will work with the farmer as we will with business, industry, and labor to
provide a better business climate so that they may prosper and we all may
There are other problems and possible problems facing us. one such
is now pending before the United States Supreme Court. I believe it would
be inappropriate to discuss that matter now. We will, however, be prepared
with remedial legislation we devoutly hope will be satisfactory to all of
our citizens if court rulings make this necessary.
This is only a partial accounting of our problems and our dreams
for the future. California, with its climate, its resources, and its
wealth of young, aggressive, talented people, must never take second
place. We can provide jobs for all our people who will work, and we can
have honest government at a price we can afford. Indeed, unless we
accomplish this, our problems will go unsolved, our dreams unfulfilled and
we will know the taste of ashes.
I have put off until last what is by no means least among our
problems. Our fiscal situation has a sorry similarity to the situation of
a jetliner out over the North Atlantic, Paris-bound. The pilot announced
he had news some good, some bad and he would give the bad news first. They
had lost radio contact; their compass and altimeter were not working;
they didn't know their altitude, direction or where they were headed. Then
he gave the good news they had a 100-mile-an-hour tail-wind and they were
ahead of schedule.
Our fiscal year began July 1st and will end on the coming June 30th
six months from now. The present budget for this twelve-month period is
$4.6 billion, an all-time high for any of the fifty states. When this
budget was presented, it was admittedly in excess of the estimated tax
revenues for the year. It was adopted with the assurance that a change in
bookkeeping procedures would solve this imbalance.
With half the year gone, and faced now with the job of planning
next year's budget, we have an estimate provided by the experienced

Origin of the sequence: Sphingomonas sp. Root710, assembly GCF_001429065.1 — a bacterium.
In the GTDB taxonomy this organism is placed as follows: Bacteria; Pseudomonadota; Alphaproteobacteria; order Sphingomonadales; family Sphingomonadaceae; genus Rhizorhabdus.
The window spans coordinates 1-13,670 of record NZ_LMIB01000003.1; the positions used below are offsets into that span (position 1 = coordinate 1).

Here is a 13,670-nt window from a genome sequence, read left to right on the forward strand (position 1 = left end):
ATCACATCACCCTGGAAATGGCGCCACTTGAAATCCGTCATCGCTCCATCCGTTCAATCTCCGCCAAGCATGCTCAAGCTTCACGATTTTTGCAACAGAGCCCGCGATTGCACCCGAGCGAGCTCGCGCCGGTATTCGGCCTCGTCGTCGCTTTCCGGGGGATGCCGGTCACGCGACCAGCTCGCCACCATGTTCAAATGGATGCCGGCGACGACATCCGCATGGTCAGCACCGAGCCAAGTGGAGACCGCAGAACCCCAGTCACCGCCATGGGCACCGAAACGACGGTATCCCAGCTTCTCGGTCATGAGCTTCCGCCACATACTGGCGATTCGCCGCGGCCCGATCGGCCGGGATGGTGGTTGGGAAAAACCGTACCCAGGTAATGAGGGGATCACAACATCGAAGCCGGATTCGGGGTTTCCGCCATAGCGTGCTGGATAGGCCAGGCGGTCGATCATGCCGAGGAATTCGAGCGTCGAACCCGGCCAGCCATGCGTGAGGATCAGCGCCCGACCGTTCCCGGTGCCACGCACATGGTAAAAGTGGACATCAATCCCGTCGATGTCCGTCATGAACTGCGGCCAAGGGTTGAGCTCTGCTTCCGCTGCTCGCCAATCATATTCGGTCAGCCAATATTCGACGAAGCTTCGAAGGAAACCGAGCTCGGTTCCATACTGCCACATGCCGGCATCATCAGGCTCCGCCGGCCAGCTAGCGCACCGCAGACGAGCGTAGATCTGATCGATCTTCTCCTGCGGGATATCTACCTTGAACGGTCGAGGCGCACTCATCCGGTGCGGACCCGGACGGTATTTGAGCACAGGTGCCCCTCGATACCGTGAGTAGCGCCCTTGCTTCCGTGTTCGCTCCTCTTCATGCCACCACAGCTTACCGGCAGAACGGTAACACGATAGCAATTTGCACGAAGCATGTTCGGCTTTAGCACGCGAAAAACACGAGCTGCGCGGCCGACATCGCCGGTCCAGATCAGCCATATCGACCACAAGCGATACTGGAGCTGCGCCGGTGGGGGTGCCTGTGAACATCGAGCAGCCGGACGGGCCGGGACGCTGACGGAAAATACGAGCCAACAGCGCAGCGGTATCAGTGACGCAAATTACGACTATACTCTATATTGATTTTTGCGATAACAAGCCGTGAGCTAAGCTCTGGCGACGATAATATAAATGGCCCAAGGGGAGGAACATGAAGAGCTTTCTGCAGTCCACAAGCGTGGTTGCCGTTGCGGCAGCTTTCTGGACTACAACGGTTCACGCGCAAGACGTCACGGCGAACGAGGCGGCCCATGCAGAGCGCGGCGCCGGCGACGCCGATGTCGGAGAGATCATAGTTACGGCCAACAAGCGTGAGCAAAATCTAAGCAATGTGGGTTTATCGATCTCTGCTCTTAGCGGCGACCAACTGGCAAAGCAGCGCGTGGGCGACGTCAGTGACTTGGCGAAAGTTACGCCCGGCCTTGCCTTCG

personnel of the Department of Finance. We have also an explanation of how
a change in bookkeeping could seemingly balance a budget that called for
spending $400 million more than we would take in.
Very simply, it was just another one-time windfall a gimmick that
solved nothing but only postponed the day of reckoning. We are financing
the twelve-month spending with fifteen-month income. All the tax revenues
for the first quarter of next year July, August, and September will be
used to finance this year's expenses up to June 30th. And incidentally,
even that isn't enough, because we will still have a deficit of some $63
Now, with the budget established at its present level, we are told
that it, of course, must be increased next year to meet the added problems
of population growth and inflation. But the magic of the changed
bookkeeping is all used up. We are back to only twelve months' income for
twelve months' spending. Almost automatically we are being advised of all
the new and increased taxes which, if adopted, will solve the problem.
Curiously enough, another one-time windfall is being urged. If we switch
to withholding of personal income tax, we will collect two years' taxes
the first year and postpone our moment of truth perhaps until everyone
forgets we did not cause the problem we only inherited it. Or maybe we are
to stall, hoping a rich uncle will remember us in his will.
If we accept the present budget as absolutely necessary and add on
projected increases plus funding for property tax relief (which I believe
is absolutely essential and for which we are preparing a detailed and
comprehensive program), our deficit in the coming year would reach